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Rizzo blasts Hamels as 'fake tough'


Rizzo blasts Hamels as 'fake tough'

Usually when a pitcher hits a batter in Major League Baseball, he explains it as a pitch that got away. It is not often a professional hurler admits he hit a guy on purpose. Well, Cole Hamels may just be that old school, or whatever that makes him. If you ask Nats GM Mike Rizzo, it makes him anything but.First, here is what Hamels said to The Washington Post after the game on beaning 19-year-old Bryce Harper in the back with a fastball.I was trying to hit him, Hamels said. Im not going to deny it. Thats just you know what, its something that I grew up watching, thats what happened, so Im just trying to continue the old baseball.Hamels had no particular reason to hit Harper - the youngest player currently in the game - there was no specific event he seemed to be retaliating from. Harper even told Adam Kilgore of The Post he had no clue as to why he was hit.

Not having a clear reason for the act and going after one of his most prized assets was not something Rizzo took kindly too. This is what he told Kilgore about the sequence. The Post reporter caught up with him last night after the game, clearly still bothered by what had gone on.Players take care of themselves, Rizzo said. Ive never seen a more classless, gutless chicken bleep act in my 30 years in baseball.Cole Hamels says hes old school? Hes the polar opposite of old school. Hes fake tough. He thinks hes going to intimidate us after hitting our 19-year rookie whos eight games into the big leagues? He doesnt know who hes dealing with.Rizzo goes on and uses the word chicken bleep several more times and says this goes beyond rivalry.For the rest of his comments read Kilgores take right here. It sounds like the Philadelphia-Washington has been taken up a notch. Keep in mind this was the first series between the two teams of the 2012 season.

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Will Mike Rizzo continue to shape the Nationals? The Junkies believe he's too valuable to lose

Will Mike Rizzo continue to shape the Nationals? The Junkies believe he's too valuable to lose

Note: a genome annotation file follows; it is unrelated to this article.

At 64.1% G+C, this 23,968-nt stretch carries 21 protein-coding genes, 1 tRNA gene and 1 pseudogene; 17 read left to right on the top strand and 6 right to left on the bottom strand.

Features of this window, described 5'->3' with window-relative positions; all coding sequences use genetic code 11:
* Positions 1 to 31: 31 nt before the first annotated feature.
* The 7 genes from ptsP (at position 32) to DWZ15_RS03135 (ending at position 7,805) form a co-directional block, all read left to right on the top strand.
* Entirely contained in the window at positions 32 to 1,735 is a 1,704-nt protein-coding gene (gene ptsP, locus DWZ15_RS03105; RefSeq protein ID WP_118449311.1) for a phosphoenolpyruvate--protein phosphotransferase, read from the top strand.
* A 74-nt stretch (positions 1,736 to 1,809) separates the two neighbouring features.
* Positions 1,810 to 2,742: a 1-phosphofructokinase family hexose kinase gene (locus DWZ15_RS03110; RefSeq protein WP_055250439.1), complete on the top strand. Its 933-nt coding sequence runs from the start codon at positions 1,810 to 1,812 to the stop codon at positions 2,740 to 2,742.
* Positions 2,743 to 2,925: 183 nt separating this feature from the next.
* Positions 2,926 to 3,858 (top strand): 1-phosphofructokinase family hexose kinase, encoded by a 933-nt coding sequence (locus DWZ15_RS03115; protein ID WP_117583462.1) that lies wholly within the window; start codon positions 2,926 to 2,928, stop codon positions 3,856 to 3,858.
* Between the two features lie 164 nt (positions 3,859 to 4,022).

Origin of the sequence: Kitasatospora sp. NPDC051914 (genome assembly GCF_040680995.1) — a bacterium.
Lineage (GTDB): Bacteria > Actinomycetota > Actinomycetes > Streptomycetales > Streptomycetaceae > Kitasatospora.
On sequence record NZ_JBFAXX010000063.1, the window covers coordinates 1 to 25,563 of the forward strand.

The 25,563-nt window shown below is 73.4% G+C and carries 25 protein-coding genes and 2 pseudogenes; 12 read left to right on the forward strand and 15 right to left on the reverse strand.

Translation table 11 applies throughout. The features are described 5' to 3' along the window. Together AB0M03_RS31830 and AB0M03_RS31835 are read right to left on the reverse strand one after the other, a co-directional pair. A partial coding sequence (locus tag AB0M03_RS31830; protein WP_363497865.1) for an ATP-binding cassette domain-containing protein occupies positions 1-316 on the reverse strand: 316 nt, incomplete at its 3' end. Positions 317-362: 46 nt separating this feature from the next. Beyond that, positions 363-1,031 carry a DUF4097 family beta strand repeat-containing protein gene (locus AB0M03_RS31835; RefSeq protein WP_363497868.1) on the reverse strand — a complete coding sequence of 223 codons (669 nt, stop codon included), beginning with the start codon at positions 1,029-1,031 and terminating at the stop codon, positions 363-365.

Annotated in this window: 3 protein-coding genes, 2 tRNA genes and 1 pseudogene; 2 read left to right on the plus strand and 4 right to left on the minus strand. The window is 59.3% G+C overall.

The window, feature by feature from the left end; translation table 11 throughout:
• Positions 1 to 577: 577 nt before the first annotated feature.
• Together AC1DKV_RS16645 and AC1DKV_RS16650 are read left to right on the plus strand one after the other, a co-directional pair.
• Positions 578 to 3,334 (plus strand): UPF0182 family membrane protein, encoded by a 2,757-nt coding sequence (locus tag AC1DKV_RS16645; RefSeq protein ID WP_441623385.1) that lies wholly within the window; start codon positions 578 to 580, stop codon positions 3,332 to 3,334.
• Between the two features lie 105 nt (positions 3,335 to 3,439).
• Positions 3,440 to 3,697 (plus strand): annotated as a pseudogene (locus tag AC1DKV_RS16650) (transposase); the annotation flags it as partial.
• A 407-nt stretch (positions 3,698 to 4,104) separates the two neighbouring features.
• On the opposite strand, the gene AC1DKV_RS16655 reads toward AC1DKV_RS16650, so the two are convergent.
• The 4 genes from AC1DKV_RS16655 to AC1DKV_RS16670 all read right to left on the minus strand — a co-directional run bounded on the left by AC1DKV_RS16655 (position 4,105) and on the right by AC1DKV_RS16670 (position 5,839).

Bryce Harper, Daniel Murphy, Gio Gonzalez and Matt Wieters aren't the only important guys within the Nationals organization becoming free agents in 2019.

President of baseball operations and general manager Mike Rizzo is also becoming a free agent when his contract expires on October 31st.

In the final year of his five-year contract, the 57-year old is set to make $2.5 million.


Since joining the organization, Rizzo has turned the team into a legit World Series contender. They've won four division titles in the last six years under his guidance, but have been unable to get over the NL Division series hump. And even though that's a glaring red mark on his resume, Rizzo knows the success he's brought to the organization. 

When you look at what we accomplished,’’ Mike Rizzo said in a recent interview, “it’s really unsung and underappreciated. I’m so proud of what we’ve accomplished here. I like it here. I love the city. I love the team I put together. I like being a GM in the NL East. And I want to stay here. I just think I deserve to be treated like some of the best GMs in the game are, too.

Rizzo is talking about GM's like Cubs' Theo Epstein and Yankees' Brian Cashman, who've received big paydays over the last year.

I know we haven’t won the World Series, but I get tired of hearing how we can’t win the big one, or we can’t get out of the first round. We haven’t had that many chances.

Does Rizzo deserve an extension? The Sports Junkies think he does, but with GM's like the ones above cashing out, they can also see him wanting to test the open market.

"Why wouldn't they?", said Jason Bishop, noting his track record.

"There's a sense he wants to test the market," said Eric Bickel. That's the vibe I'm getting from him."

Rizzo is a weekly guest on the Junkies and has said that the organization will figure it out. However, the 2018 season may be the last time for a long time the Nats have a real shot at making a run before they lose some of their stars to other teams. If Rizzo does take that into consideration and decides to go elsewhere, the Junkies don't see him having any issues finding employment.

"If there was a time to roll, it would be after this season when you get your last run with this group," said Eric Bickel. And then If they don't pay you what you think you deserve, he'll be snatched up in 22 seconds."


If they do decide to sign him to an extension, will it be a long, drawn-out ordeal? The Junkies disagree on that one. 

"He is too valuable, Jason Bishop said. He's too valuable. You gotta ink him to a deal sometime during the season."

Luckily for D.C. sports fans, long, drawn-out extension talks aren't foreign to them.

To see their full discussion, click the media player above. 

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Nationals re-sign Howie Kendrick for two-years


Nationals re-sign Howie Kendrick for two-years

WASHINGTON  -- The Nationals have agreed to a $7 million, two-year contract with outfielder Howie Kendrick, a deal subject to a successful physical.

Agent Pat Murphy confirmed the deal to The Associated Press on Monday. USA Today was first to report the deal.

Kendrick, 34, hit .293 with seven home runs and RBIs in 52 games with Washington after he was acquired from Philadelphia. The versatile right-handed hitter got just three plate appearances off the bench in the playoffs.

In 12 major league seasons with the Los Angeles Angels, Dodgers, Phillies and Nationals, Kendrick is a .291 hitter with a .755 OPS. He's now primarily an outfielder for Washington after playing left field, second base, first base and other positions throughout his career.